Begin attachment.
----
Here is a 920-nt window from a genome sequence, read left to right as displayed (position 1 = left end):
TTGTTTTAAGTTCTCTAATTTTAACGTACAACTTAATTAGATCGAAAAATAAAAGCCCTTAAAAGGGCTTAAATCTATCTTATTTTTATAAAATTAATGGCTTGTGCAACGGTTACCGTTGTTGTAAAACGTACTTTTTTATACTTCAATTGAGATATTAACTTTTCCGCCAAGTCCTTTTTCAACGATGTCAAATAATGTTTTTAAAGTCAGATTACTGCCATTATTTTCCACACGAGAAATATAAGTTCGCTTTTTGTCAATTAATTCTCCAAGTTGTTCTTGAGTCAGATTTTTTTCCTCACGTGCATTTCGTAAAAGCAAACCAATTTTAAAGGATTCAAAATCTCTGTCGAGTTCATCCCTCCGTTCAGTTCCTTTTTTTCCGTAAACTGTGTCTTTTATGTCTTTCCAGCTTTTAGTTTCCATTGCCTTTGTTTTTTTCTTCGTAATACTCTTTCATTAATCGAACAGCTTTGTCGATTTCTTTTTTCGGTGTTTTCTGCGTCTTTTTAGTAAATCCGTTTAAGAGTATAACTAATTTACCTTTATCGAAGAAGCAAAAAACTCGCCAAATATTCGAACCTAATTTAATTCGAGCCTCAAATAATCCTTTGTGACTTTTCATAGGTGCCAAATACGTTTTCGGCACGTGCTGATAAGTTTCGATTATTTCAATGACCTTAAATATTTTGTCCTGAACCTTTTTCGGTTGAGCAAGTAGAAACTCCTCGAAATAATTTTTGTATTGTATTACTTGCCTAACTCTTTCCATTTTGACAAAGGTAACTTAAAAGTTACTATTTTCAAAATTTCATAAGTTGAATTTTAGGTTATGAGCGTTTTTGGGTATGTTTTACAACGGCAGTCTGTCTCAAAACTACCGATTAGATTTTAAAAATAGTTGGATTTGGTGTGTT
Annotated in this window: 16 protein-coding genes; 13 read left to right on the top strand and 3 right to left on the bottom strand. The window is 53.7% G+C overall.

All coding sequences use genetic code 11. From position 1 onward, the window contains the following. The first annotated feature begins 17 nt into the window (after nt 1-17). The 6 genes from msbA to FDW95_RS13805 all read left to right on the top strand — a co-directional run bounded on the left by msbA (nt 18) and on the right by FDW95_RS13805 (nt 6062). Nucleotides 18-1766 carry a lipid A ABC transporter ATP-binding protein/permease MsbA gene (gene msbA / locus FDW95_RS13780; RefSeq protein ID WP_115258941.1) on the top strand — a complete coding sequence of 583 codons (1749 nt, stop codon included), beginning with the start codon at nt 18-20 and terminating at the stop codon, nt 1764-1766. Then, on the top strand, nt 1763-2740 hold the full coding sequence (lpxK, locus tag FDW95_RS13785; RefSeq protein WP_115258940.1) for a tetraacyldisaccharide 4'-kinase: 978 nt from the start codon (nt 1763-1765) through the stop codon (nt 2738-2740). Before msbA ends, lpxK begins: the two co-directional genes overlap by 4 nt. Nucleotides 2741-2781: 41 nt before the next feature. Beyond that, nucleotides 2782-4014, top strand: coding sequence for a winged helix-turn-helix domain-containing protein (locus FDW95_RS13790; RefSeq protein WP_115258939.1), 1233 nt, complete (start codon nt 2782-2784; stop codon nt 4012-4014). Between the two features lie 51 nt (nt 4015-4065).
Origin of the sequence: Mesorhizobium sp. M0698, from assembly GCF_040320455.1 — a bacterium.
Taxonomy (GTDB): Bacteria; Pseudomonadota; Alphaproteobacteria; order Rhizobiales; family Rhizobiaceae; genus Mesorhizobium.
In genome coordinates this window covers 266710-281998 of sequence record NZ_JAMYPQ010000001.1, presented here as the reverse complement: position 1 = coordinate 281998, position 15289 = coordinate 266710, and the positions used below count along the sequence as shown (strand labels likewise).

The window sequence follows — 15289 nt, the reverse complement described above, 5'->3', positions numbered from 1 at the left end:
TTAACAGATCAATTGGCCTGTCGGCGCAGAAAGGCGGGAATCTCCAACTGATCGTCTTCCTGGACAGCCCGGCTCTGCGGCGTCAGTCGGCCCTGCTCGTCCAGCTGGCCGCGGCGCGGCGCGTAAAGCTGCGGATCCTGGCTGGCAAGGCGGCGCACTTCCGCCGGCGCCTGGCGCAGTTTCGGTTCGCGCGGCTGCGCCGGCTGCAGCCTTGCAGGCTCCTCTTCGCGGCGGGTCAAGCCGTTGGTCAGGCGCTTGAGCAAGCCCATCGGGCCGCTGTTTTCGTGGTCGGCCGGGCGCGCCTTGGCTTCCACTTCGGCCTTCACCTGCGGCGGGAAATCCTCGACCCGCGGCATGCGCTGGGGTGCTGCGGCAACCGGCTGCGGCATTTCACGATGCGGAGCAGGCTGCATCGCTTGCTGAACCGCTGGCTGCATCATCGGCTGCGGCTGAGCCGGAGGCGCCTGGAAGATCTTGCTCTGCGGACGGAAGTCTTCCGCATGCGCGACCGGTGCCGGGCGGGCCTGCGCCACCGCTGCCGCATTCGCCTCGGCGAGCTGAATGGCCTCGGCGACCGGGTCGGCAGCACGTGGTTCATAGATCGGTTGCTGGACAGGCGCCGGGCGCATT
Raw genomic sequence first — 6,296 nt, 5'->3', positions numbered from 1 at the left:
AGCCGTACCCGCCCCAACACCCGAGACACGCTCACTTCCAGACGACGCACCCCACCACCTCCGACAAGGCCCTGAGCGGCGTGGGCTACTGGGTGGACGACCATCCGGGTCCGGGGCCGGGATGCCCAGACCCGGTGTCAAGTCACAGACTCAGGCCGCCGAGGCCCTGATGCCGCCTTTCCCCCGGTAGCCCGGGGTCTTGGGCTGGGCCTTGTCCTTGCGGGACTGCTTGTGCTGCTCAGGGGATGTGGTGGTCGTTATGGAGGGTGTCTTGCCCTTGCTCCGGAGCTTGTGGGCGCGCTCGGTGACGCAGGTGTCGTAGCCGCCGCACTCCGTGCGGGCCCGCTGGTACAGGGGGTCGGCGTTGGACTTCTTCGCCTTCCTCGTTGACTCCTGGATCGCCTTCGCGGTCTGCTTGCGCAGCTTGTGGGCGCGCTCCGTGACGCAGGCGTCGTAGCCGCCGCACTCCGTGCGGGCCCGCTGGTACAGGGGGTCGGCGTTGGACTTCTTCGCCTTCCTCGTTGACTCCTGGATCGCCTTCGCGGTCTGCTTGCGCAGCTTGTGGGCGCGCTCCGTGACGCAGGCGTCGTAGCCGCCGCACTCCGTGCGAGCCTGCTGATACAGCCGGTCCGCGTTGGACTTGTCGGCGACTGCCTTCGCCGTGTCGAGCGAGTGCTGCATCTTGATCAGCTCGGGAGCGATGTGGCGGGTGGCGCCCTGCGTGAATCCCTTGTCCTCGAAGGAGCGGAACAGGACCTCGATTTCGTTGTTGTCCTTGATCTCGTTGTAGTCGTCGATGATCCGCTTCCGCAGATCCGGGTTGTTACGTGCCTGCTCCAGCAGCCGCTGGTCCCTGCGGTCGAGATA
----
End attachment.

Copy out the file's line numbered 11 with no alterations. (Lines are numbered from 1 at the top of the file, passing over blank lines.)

AGCCGTACCCGCCCCAACACCCGAGACACGCTCACTTCCAGACGACGCACCCCACCACCTCCGACAAGGCCCTGAGCGGCGTGGGCTACTGGGTGGACGACCATCCGGGTCCGGGGCCGGGATGCCCAGACCCGGTGTCAAGTCACAGACTCAGGCCGCCGAGGCCCTGATGCCGCCTTTCCCCCGGTAGCCCGGGGTCTTGGGCTGGGCCTTGTCCTTGCGGGACTGCTTGTGCTGCTCAGGGGATGTGGTGGTCGTTATGGAGGGTGTCTTGCCCTTGCTCCGGAGCTTGTGGGCGCGCTCGGTGACGCAGGTGTCGTAGCCGCCGCACTCCGTGCGGGCCCGCTGGTACAGGGGGTCGGCGTTGGACTTCTTCGCCTTCCTCGTTGACTCCTGGATCGCCTTCGCGGTCTGCTTGCGCAGCTTGTGGGCGCGCTCCGTGACGCAGGCGTCGTAGCCGCCGCACTCCGTGCGGGCCCGCTGGTACAGGGGGTCGGCGTTGGACTTCTTCGCCTTCCTCGTTGACTCCTGGATCGCCTTCGCGGTCTGCTTGCGCAGCTTGTGGGCGCGCTCCGTGACGCAGGCGTCGTAGCCGCCGCACTCCGTGCGAGCCTGCTGATACAGCCGGTCCGCGTTGGACTTGTCGGCGACTGCCTTCGCCGTGTCGAGCGAGTGCTGCATCTTGATCAGCTCGGGAGCGATGTGGCGGGTGGCGCCCTGCGTGAATCCCTTGTCCTCGAAGGAGCGGAACAGGACCTCGATTTCGTTGTTGTCCTTGATCTCGTTGTAGTCGTCGATGATCCGCTTCCGCAGATCCGGGTTGTTACGTGCCTGCTCCAGCAGCCGCTGGTCCCTGCGGTCGAGATA